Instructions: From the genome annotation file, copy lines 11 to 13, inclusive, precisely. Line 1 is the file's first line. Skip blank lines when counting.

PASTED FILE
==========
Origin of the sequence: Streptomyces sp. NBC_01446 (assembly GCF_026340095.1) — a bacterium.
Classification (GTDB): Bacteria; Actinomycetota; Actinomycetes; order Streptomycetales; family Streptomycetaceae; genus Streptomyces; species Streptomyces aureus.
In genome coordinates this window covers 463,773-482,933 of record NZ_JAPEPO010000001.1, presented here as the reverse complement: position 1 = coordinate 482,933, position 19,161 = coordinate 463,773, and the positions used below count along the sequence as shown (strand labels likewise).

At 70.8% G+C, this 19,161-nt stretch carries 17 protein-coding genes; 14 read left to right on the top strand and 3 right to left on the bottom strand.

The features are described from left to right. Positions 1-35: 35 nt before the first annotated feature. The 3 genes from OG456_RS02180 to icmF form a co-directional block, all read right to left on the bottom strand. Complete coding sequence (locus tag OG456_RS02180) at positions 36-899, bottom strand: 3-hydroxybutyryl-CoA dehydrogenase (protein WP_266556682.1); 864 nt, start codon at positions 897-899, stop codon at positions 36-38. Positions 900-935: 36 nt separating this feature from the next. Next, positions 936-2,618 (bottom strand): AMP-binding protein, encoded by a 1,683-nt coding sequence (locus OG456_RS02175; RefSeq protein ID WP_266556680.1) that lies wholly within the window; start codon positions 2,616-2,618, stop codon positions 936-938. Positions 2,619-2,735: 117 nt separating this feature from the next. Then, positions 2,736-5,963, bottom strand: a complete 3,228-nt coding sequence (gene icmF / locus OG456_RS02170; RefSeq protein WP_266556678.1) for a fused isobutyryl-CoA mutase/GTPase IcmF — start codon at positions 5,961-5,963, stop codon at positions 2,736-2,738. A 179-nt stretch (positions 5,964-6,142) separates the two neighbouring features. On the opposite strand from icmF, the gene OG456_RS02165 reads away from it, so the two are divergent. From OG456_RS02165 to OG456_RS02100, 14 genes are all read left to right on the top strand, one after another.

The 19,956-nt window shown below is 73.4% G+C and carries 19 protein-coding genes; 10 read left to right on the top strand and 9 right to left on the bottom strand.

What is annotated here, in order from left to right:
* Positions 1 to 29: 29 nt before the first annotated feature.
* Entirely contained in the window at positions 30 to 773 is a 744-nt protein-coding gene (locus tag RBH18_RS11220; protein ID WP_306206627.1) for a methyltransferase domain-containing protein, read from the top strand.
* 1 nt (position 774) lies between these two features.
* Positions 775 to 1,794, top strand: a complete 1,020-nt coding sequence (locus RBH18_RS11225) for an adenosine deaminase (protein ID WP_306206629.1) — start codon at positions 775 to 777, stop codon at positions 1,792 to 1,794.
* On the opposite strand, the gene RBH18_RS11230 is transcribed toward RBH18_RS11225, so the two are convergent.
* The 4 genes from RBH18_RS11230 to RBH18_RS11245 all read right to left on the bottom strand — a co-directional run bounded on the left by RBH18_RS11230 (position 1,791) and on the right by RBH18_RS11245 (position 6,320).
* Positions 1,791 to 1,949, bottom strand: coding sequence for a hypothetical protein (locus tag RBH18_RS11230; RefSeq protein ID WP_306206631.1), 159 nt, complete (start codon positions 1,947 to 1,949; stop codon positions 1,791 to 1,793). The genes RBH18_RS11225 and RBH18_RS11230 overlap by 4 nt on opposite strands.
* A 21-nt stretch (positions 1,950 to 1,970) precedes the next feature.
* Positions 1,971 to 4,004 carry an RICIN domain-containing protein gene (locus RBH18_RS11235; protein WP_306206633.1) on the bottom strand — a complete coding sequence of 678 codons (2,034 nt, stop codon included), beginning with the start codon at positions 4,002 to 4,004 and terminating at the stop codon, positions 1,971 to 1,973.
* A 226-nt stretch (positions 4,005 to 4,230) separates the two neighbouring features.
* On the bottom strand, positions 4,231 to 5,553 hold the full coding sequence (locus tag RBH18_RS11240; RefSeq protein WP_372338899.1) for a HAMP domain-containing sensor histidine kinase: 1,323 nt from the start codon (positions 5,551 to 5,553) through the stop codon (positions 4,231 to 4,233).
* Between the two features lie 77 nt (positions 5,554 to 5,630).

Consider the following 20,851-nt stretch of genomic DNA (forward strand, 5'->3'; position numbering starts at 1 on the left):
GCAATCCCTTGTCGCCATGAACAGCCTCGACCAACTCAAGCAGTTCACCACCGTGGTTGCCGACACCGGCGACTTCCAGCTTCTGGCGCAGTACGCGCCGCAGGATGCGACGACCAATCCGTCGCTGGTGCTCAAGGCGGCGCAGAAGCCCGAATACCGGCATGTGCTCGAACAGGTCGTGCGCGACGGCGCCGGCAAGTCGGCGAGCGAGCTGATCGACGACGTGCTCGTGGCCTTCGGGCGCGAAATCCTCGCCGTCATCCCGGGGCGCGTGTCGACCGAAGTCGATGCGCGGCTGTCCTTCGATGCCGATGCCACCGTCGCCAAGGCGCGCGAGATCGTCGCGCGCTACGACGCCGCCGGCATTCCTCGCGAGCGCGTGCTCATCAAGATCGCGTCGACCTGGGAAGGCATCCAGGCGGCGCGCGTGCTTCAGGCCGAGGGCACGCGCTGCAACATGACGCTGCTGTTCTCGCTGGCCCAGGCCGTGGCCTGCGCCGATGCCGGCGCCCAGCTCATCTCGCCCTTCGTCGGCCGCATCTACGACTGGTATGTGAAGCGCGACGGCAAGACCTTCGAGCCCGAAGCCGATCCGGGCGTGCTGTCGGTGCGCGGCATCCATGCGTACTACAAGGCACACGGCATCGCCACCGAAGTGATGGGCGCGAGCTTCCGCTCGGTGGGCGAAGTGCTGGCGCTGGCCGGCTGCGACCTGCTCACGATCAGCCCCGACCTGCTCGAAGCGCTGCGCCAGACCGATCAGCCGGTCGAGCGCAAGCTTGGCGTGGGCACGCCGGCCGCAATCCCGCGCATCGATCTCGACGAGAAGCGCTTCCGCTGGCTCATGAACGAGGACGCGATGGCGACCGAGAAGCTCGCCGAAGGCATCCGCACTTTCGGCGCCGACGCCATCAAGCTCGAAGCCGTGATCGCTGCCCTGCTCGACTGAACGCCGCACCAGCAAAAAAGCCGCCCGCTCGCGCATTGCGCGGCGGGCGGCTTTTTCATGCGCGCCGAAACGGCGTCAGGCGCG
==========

* Positions 775 to 1,794, top strand: a complete 1,020-nt coding sequence (locus RBH18_RS11225) for an adenosine deaminase (protein ID WP_306206629.1) — start codon at positions 775 to 777, stop codon at positions 1,792 to 1,794.
* On the opposite strand, the gene RBH18_RS11230 is transcribed toward RBH18_RS11225, so the two are convergent.
* The 4 genes from RBH18_RS11230 to RBH18_RS11245 all read right to left on the bottom strand — a co-directional run bounded on the left by RBH18_RS11230 (position 1,791) and on the right by RBH18_RS11245 (position 6,320).